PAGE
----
The pain of loss can feel unbearable and overwhelming. Fortunately, there are healthy ways of dealing with grief and coping with loss. See our favorite tips now
The fear of losing someone you love is present in most people, but it doesn’t prepare anyone for the day that you actually do lose someone.
Nothing can prepare anyone for that.
But if it does happen, it’s important to know how to deal with loss and grief so you can process your emotions and move forward with life as best as you can.
Have you lost someone you love recently? Or do you know someone who’s lost a loved one and you’re looking for a way to help them?
Keep reading for some important tips on coping with loss and grief.
1. Understand the Stages of Grief
When you first learn about losing someone, you’ll likely experience a series of emotions that you’ve never really felt before. This can be scary if you aren’t aware of the common stages of grief.
What are the stages of grief, you ask? Well, they’re a series of common emotional responses that follow the event of losing someone.
As we discuss the stages of dealing with grief, it’s important to know that everyone’s experience with grief is unique. While these are common emotional reactions, some people may not experience them all, or they may happen in a different order.
Stage 1: Denial
The denial stage consists of simply not believing that what happened actually happened. You don’t want to believe it so you find any way to falsify it and deny the event.
Stage 2: Anger
Once you are no longer in denial and must accept what has happened, you might feel angry and very upset at the circumstances or anyone involved in the event.
For example, if someone was driving and got in a car accident, and your loved one died as a passenger, you might feel anger towards the driver, even if it wasn’t their fault. You also might feel angry at yourself, especially if you think you could have prevented the event in any way.
Stage 3: Bargaining
The bargaining stage occurs when people try to make a deal with God or some higher consciousness. It often happens if someone has a loved one who is extremely ill and will likely die.
People will try to bargain and say things like “if you save my loved one, I promise to be a better person”.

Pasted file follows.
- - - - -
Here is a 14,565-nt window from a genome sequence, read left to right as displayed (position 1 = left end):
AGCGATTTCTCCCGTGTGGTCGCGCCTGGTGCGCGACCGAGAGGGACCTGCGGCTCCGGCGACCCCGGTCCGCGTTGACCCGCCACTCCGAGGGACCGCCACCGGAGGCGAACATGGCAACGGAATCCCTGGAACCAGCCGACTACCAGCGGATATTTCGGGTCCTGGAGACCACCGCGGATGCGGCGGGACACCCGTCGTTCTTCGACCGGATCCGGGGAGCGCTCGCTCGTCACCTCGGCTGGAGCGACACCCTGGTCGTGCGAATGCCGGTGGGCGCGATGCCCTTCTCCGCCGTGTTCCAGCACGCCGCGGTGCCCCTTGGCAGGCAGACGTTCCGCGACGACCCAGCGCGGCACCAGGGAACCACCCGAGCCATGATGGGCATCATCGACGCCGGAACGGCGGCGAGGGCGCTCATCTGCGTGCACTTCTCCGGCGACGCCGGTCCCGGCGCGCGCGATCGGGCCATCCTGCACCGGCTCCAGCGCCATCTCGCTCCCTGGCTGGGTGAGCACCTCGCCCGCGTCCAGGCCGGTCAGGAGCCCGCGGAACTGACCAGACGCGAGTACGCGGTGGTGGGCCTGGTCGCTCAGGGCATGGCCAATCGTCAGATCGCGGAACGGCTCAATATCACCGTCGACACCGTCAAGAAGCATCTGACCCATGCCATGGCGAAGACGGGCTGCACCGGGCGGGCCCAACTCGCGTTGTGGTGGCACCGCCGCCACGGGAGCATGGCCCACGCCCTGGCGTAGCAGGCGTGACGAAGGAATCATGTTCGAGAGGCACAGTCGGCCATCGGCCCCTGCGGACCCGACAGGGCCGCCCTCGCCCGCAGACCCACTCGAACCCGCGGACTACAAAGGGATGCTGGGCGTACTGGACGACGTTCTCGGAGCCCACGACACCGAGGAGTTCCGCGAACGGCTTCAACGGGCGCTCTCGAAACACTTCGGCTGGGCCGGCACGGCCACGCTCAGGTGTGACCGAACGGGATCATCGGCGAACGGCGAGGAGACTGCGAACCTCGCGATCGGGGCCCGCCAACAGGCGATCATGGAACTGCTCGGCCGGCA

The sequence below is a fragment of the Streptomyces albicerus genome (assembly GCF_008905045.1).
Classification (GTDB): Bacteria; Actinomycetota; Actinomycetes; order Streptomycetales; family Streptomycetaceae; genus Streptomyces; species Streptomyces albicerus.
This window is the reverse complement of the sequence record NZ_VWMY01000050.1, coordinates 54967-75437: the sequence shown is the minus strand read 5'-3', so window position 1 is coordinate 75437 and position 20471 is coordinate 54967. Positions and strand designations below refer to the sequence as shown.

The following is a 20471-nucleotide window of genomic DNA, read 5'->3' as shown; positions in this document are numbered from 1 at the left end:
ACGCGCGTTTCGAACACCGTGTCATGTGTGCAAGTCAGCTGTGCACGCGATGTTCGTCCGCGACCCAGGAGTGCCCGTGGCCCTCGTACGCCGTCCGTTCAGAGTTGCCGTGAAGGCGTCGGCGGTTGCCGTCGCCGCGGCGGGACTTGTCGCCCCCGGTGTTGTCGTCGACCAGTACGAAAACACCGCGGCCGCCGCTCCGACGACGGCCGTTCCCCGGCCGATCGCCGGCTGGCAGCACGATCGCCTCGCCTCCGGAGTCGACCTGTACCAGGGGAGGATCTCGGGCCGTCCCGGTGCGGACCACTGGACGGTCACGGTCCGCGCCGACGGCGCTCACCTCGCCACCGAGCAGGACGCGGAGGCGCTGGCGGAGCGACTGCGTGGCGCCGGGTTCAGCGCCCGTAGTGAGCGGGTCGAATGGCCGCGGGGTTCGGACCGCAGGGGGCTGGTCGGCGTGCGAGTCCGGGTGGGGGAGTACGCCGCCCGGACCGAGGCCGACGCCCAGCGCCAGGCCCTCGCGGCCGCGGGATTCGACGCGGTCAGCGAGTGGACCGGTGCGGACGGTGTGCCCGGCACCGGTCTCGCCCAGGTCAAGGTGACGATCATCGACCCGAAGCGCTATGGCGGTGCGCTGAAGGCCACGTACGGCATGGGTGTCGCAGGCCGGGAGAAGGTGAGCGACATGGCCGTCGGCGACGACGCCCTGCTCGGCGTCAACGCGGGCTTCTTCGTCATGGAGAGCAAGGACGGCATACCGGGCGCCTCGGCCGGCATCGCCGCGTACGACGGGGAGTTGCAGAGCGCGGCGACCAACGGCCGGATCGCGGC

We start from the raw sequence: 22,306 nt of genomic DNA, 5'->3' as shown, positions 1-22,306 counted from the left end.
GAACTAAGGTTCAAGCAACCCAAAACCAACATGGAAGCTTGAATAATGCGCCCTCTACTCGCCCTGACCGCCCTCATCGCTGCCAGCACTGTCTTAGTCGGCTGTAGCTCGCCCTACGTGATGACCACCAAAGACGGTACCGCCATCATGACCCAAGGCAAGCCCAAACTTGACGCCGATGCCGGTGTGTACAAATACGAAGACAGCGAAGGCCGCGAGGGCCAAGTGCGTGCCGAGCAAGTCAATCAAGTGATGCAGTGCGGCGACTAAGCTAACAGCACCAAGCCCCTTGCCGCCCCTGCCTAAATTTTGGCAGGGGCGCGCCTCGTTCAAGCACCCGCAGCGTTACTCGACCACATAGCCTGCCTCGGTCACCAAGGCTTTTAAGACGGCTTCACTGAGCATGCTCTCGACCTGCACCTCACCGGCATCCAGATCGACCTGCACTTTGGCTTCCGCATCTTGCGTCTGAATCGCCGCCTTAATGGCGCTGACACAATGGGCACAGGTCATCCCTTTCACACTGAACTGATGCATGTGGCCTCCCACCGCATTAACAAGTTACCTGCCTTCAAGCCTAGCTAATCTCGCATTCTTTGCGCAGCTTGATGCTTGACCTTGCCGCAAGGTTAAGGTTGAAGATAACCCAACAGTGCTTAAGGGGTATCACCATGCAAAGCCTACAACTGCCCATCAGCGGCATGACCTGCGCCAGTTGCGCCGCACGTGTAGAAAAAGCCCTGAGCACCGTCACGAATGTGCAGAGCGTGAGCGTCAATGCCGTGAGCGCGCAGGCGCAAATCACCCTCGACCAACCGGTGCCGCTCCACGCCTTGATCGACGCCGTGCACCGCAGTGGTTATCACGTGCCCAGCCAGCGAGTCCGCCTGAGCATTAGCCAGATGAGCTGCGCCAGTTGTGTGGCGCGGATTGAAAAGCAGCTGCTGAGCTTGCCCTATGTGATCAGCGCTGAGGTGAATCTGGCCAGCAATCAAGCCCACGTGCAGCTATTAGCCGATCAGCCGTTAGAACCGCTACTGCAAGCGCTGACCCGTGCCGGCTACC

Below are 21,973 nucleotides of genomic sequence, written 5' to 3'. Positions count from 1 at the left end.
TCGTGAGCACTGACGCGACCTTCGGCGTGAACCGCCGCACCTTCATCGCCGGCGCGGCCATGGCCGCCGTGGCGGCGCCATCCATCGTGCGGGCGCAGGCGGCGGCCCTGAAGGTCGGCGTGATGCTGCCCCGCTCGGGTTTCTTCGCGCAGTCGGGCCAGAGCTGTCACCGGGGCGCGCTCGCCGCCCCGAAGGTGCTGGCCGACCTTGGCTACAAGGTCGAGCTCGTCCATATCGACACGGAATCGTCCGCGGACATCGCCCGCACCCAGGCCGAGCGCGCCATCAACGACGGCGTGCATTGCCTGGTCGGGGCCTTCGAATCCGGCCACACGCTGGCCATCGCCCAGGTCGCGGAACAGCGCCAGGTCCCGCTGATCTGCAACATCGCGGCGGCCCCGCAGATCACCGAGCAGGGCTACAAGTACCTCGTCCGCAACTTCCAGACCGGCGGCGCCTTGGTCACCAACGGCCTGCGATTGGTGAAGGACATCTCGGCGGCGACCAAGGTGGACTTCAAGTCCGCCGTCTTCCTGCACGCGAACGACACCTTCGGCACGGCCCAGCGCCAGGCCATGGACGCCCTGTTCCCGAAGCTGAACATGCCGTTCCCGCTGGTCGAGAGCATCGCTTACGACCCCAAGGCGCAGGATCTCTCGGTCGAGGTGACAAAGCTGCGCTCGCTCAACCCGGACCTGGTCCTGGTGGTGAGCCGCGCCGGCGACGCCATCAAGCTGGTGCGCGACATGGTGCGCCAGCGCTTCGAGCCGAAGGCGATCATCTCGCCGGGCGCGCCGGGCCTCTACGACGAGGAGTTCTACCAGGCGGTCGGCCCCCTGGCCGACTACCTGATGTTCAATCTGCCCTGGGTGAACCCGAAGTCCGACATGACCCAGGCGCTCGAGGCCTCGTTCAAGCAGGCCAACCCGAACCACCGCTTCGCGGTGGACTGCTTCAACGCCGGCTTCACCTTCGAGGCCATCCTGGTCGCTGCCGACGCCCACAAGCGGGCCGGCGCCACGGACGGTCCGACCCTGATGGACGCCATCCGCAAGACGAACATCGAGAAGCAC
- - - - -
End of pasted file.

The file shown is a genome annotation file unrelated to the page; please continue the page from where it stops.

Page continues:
Stage 4: Depression
Once the initial shock fades away, depression is likely to hit. This is where people really start to accept what happened and are dwelling on everything that is now lost.
This depressions stage can last a few weeks to several months or longer. While feeling sadness is an important part of your grieving experience, you need to reach out to others to help you through it.
Stage 5: Acceptance
Acceptance is the stage where you can start to get back to living your life again. You’ve accepted what has happened and are able to allow yourself to feel happy despite losing someone you love.
2. Avoid Self-Medication
Dealing with loss is painful, and that pain can’t be avoided. But oftentimes, people are unwilling or unable to deal with that pain and so they choose to self-medicate to numb themselves.
But self-medicating is only a short-term solution for the pain of losing someone. What you’re really doing is prolonging the grieving process and postponing the progress you need to make to feel happy again.
It’s vital that you actually feel every emotion that comes after losing someone. It might be the most difficult time of your life, but you’ll be allowing yourself to work through these emotions and eventually find peace and happiness again.
3. Seek Support From Loved Ones
You can’t face the grieving process alone. You’ll be too in your head and in your emotions to see things clearly.
That’s why you should reach out to your family and close friends for support. If you lost a family member, reach out to the rest of your family that is also grieving. You can help each other to overcome your grief and find acceptance.
4. Talk with a Therapist
If you are in the depression stage of grief, it might be helpful to start seeing a therapist that can help you find acceptance.
Trained therapists have expertise in grief counseling and can help you in ways that your friends and family might not be able to. It’s also helpful to have an unbiased person to talk to as they can give you a different perspective and unique insight into the grieving process.
5. Remember to Take Care of Yourself
After experiencing a loss, it’s easy to neglect the things you normally would do every day. Things like exercising, cooking healthy meals, meditating, doing hobbies you enjoy, etc.
You may find that thoughts of your loss are consuming entire days and you don’t have the energy to do the things necessary for your physical and mental wellbeing.
But during times of grief, it’s more important than ever to continue taking care of yourself. You physical and mental health are directly related to emotional wellbeing, so by eating healthy, exercising, and doing things you enjoy, you’ll start to feel better over time.
Coping with Loss Is a Life-Long Journey
While the initial shock and miserable heartache will fade over time, it’s important to know that coping with loss is something that lasts your whole life. Some days will be better than others, but it’s important to keep these tips in mind for those really difficult days.
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